On the left side of the controller, the crossfader is activated during certain zig-zaggy cues in the track, and alternates the two tracks. Above that is a "euphoria" button that is DJ Hero's version of "star power." Beside that is also a knob that either controls pitch effects during some sections, or selects sound effects in another portion of gameplay. As you can imagine, it starts to get complicated. DJ Hero might have one knob too many, but it adds to the feel of deck manipulation, and keeps your hands pretty busy. The end result--awesome hip-hop--is worth the effort.

Months ago, we were skeptical about DJ Hero--we worried that it was shameless music game exploitation. We were wrong. The effort has been exceptional, and that level of incredible musical talent should earn DJ Hero serious consideration this fall, perhaps even over the latest Rock Band and Guitar Hero entries.

Jeff: The real star of DJ Hero is without a doubt the music. The game boasts 93 mashup tracks that are sure to appeal to music tastes of all kinds with some of the most renowned DJs in the business lending their talents to the game.

So how does it play? DJ Hero is an interesting beast as its wireless turntable controller must be played on flat surface. We found success laying it on an ottoman while sitting on a couch behind it. For the most part, the tapping, crossfading, and scratching works, but you may have a problem with the button closest to the center of the faux record. Since it's anchored so closely to the center, it's tougher to scratch than the outer buttons. Regardless of how you orientate the controller, that last button may give you a problem.

The crossfader is also tough to master as its center position is not as easy to detect as you might think. During songs you'll have to switch it left and right, but we wish the center was more noticeable just by feeling its position--a definitive notch here would have helped.

DJ Hero may have less of an appeal to the more mainstream Guitar Hero franchise fan; it's a different demographic that this game is trying to reach. That combined with the intimidation of finding room for yet another plastic accessory and its $120 price tag may turn off prospective buyers.

Dan: We've spoken before about the threat of guitar game fatigue, with semiannual installments of music games vying for consumer's increasingly stretched dollars. Successfully injecting a little new life into the genre, DJ Hero is the biggest sea change in music games since the addition of drum kits. … Read more

The 404 428: Where we prune the hedges of many small villages

What happens when one extremely popular tech TV show with an attractive female host blatantly takes the slogan of a much lesser known Internet radio show with three mildly humorous, if not a bit awkward, post-pubescent manboys? You're about to find out on today's episode of The 404, where Attack of the Show's GadgetPr0n stole our tagline, "High Tech, Low Brow." Now, I'm a little unwilling to compromise my relationship with Olivia Munn, the , but Jeff and Wilson are heated and propose an all-out battle for the right to the slogan!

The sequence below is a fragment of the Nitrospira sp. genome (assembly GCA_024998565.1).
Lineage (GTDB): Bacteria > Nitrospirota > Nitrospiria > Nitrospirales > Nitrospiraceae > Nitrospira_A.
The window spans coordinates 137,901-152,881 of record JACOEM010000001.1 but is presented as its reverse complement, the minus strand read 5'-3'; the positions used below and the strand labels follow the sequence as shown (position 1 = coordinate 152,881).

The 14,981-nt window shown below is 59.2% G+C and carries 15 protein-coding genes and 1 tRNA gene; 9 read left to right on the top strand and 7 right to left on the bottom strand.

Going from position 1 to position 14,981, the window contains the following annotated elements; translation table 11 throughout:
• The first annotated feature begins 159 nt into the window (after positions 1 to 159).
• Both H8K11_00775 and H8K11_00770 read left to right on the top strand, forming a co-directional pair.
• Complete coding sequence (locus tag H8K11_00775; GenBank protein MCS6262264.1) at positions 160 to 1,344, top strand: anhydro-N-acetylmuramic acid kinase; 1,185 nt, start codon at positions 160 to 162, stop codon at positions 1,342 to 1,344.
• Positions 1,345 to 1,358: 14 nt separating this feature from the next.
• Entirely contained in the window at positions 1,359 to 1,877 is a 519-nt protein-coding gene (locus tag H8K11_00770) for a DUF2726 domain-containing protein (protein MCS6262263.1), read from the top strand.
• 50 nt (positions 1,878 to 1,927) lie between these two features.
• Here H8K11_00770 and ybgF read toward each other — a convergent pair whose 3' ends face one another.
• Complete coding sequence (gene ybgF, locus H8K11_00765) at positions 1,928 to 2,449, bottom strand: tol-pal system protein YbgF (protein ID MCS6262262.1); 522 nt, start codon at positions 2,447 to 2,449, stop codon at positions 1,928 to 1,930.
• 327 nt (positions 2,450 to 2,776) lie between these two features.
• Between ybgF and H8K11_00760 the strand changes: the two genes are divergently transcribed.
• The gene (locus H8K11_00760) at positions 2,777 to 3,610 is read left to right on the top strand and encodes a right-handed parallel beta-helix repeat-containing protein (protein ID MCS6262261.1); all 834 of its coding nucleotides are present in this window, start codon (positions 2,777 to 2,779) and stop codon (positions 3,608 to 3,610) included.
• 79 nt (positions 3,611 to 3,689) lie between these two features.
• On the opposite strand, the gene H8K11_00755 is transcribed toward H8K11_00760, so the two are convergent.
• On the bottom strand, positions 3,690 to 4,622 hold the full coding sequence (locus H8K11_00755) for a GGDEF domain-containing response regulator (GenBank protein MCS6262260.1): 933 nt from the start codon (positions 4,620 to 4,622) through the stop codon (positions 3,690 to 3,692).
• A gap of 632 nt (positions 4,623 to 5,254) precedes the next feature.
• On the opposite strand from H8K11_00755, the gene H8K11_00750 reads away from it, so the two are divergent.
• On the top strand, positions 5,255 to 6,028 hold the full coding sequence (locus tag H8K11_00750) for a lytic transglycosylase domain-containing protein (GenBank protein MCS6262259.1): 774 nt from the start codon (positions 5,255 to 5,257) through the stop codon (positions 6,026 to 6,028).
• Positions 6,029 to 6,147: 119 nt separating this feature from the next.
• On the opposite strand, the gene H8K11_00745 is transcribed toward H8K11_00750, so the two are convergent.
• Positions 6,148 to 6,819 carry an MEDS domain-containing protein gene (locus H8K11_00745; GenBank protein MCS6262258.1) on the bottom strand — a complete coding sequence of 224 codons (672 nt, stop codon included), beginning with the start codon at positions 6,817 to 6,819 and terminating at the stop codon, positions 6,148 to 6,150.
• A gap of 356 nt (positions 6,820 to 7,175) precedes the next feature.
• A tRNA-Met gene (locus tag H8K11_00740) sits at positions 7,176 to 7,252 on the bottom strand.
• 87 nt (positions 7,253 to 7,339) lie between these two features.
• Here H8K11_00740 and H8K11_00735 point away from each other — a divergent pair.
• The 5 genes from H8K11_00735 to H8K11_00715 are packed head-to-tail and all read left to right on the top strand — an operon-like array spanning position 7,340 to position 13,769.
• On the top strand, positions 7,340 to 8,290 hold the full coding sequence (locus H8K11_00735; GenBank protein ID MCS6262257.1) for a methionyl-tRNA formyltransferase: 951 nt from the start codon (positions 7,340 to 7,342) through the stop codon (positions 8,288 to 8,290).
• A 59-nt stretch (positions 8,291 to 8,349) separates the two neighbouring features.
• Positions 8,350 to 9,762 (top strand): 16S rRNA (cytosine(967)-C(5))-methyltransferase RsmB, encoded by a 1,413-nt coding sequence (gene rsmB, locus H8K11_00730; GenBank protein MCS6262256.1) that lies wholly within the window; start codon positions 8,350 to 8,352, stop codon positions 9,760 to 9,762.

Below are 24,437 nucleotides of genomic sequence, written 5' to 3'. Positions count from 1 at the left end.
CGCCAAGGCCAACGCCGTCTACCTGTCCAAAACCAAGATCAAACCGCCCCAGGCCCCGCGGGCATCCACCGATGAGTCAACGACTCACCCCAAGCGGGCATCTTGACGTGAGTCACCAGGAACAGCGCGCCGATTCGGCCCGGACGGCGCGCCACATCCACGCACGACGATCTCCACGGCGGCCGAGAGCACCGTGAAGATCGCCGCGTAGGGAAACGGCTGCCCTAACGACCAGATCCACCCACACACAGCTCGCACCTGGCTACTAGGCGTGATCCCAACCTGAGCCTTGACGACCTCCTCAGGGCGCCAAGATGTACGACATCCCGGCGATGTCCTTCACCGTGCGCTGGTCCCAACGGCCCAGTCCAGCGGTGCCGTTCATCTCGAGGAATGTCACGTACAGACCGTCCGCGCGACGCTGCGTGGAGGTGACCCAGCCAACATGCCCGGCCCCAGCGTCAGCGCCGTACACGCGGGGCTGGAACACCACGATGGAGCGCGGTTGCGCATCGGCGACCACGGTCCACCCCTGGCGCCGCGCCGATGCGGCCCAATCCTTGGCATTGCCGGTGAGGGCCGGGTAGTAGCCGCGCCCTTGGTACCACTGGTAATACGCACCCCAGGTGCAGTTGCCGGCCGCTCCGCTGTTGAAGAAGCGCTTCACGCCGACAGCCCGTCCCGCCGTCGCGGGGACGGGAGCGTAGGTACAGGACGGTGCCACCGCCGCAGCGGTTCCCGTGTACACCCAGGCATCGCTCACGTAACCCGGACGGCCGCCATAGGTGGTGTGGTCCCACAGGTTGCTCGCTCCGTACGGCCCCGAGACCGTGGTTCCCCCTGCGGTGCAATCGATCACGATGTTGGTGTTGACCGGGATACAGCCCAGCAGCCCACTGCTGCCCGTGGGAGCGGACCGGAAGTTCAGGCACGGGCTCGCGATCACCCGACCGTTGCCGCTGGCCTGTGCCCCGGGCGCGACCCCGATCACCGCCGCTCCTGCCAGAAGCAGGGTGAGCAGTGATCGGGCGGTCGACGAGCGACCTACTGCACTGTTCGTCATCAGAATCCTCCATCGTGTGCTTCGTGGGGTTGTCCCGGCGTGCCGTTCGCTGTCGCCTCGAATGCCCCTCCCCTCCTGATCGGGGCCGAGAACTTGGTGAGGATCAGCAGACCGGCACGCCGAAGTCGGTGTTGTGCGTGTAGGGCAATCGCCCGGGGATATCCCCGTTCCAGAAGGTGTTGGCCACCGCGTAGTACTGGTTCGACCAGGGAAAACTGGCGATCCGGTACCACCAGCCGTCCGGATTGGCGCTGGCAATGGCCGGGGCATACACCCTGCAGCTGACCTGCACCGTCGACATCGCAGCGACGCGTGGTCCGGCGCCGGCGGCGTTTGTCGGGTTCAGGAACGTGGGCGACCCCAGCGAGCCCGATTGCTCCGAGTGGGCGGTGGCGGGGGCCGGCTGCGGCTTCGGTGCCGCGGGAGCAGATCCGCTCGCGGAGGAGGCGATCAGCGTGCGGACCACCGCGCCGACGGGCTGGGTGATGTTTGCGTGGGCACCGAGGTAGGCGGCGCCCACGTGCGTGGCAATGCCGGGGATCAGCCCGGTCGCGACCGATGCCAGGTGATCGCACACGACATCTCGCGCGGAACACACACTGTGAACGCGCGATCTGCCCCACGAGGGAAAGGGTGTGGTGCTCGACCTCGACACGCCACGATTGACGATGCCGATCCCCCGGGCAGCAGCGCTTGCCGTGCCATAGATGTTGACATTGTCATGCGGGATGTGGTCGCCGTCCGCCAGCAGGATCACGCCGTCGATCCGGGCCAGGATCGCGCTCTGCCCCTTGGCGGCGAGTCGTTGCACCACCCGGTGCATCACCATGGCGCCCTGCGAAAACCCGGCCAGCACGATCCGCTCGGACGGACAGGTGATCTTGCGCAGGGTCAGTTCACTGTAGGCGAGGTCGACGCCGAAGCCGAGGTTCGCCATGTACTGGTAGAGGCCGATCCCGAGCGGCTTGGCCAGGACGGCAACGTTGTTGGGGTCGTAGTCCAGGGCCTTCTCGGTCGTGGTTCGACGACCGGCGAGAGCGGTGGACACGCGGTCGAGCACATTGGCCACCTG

The new simulated reality video game DJ Hero keeps on adding musicians to the growing list of special guests- this time, they just recently announced a collaboration with Daft Punk. The game will come out on October 30th, but we're pretty psyched to mash-up tracks from those French Robots. Well, Jeff and I are- Wilson is still confused about how the game works and why people listen to music in the first place.

Which brings us to a huge Calls From the Public- we got so many voicemails over our three-day weekend that we have to take the entire second half of the show just to play them all. Of course, we have to re-visit the dreadful washing machine/computer hypothetical that got drummed up on Thursday's show. In a world where humans are enslaved by free-thinking computers, the man atop the washing machine reigns supreme King. This fall, look out for Wilson G. Tang break-out role in...THE CLEANER.

EPISODE 428 Subscribe in iTunes audio | Suscribe to iTunes (video) | Subscribe in RSS Audio | Subscribe in RSS VideoRead more

Flickr trends highlighted via Google-based app

What do you do when you can use the Internet to data-mine a collection of billions of photos?

Find out whether cats are more popular than dogs, of course. Or whether good outdoes evil. Or the Yankees beat the Mets.

The FlickrTrends application takes advantage first of the API (application programming interface) at Yahoo's photo-sharing site, Flickr, which can show how many photos have been tagged with a particular word over a period of time. Second, it uses Google App Engine to present the relative popularity of two tags in chart form to show what's waxing and waning. … Read more

Princess Zelda spits hot fire in debut album, 'Ocarina of Rhyme'

If you enjoyed Eric Franklin's post on 8-bit NES-style hip-hop, you'll definitely enjoy Team Teamwork's "The Ocarina of Rhyme." It's a mix tape of mashups that combines hip-hop tracks with the score to the Zelda game Ocarina of Time.

Team Teamwork produced the mix, which features unique tracks by Spank Rock, Common, Aesop Rock, Clipse, and my personal pick: MF Doom. Most of the songs fit well with the background score; for example, in "Fumbling Over Words," artist Edan Portnoy's intensity melds seamlessly into the rumblings of the "Battle" … Read more